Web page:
Last night, like many people around Australia, I sat watching the television and looking at news on the internet following Cyclone Yasi’s movements across North Queensland.
In this amazing age of the internet there were a number of webcams set up by people in various places, that provided horrific pictures and audio before they finally cut out due to loss of power. One webcam in Ingham was showing only blackness, but the sound of the cyclone passing was nothing less than a shriek of nature at its most terrible.
I went to sleep, and slept lightly, hoping and praying for good news in the morning, but my head knew not to expect much.
The morning brought news that the worst had not occurred, but that for all talk of “dodged bullets”, Yasi had not been overestimated. Yes the city of Cairns was fortunate not to get the full force of the storm, but in the towns of Mission Beach, Tully, Innisfail, Ingham, and Cardwell no one is talking about missing bullets, except in terms that no one died.
Take this view of Cardwell:
Yes roofs are mostly still intact, but you don’t need to be familiar with the town to know that something very awful has happened. Something monstrous. Something that could have killed.
A look at the main street of Tully tells a similar tale:
Everyone, I think would agree that the destruction caused by Yasi was phenomenal; that it was frightening; that it was something no one would wish upon their worst enemy; and that it was only through luck and excellent management that no one died.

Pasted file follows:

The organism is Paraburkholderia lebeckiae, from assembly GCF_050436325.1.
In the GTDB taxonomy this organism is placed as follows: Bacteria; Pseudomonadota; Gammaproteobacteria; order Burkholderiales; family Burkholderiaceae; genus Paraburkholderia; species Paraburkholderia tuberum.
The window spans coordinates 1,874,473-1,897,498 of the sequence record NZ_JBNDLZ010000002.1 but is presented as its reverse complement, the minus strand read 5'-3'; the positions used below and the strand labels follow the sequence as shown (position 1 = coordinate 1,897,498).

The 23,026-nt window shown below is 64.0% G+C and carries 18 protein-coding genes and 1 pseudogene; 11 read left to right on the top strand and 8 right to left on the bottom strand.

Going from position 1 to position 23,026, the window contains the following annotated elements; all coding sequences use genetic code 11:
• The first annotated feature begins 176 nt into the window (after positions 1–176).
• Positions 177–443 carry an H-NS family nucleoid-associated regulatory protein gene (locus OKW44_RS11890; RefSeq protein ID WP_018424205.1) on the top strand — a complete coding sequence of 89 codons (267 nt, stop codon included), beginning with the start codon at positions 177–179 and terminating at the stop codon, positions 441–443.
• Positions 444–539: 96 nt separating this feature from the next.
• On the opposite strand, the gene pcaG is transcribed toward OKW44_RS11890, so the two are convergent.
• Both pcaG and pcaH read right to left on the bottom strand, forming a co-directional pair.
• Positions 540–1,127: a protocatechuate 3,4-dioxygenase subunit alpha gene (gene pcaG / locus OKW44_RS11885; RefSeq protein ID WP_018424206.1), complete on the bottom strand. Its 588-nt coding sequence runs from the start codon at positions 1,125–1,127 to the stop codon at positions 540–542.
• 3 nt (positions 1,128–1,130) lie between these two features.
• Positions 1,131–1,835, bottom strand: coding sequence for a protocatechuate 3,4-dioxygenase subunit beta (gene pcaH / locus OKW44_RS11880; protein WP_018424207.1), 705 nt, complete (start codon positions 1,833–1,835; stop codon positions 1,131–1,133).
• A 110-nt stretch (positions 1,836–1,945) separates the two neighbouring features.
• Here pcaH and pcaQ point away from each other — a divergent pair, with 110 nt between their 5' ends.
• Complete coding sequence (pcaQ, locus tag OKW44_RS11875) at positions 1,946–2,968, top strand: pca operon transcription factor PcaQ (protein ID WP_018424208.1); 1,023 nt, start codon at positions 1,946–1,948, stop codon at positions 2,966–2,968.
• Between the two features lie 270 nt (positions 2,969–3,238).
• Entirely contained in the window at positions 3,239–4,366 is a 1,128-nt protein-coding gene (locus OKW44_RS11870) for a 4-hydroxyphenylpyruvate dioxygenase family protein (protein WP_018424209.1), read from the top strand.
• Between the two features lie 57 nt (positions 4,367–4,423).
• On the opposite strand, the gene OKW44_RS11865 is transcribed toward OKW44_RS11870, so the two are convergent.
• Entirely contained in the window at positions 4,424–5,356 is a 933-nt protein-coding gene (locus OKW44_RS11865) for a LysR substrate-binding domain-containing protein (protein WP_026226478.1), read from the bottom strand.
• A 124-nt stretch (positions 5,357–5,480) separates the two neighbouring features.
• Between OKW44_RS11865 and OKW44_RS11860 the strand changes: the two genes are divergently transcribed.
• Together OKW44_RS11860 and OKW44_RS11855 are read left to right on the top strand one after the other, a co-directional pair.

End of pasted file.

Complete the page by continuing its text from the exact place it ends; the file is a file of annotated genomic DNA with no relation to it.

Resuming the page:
Well everyone except The Australian's Caroline Overington.
This afternoon I foolishly decided to have a read of her “Media Diary blog”, whereupon I saw this headline:
Was this “Much ado” (as in, much ado about nothing) the headline for her piece of News.corp onanism dealing with the launch of the new ipad e-newspaper? (Because hell, a newspaper on the internet, wow, that’s revolutionary.) Err no. The headline and the piece of utter contemptuous tripe that Overington wrote was to do with Cyclone Yasi:
A resident of north Queensland has just called into Sydney radio to say the roof of their cubby house was blown off during Cyclone Yasi.
Also, reports of garage doors being battered. Some poles are down. Palm trees have of course lost fronds.
Well hell, sorry Caroline, next time we will be sure to let people up in North Queensland know that you prefer your cyclones to be tragic.
“Palm trees have lost fronds”? Oh you mean this?
Or perhaps Overington doesn’t grasp that people’s livelihoods have been destroyed? If not, how about we cheer her up and show her what happens to banana plantations when they meets a Category 5 cyclone:
Maybe Overington thinks losing your income for a year is a piffle? You know – harden up you lot, it’s not like anything bad happened.
Some poles down, garage doors battered?
Her post is even more stupid when you realise it was done at 9:17am this morning – a time when no one was completely sure that no lives had been lost.
But don’t worry Overington really does care – after all here she was on Twitter last night:
What a wonderful country when we down south can't sleep for the love of our brothers and sisters in Queensland#tcyasi
Except we now know that is bullshit. She thought it was all exaggerated. Last night on ABC24 there was lots of footage of webcams. One of them in Townsville was on in the background when the operator of the cam decided to have some fun:
When it happened, everyone on Twitter who saw it laughed and pretty well thought it showed how Aussies keep their sense of humour even in the worst of times. But Overington? No she didn’t think that, rather she thought it showed:
It’s a perfectly Australian response to officialdom, and hyperbole.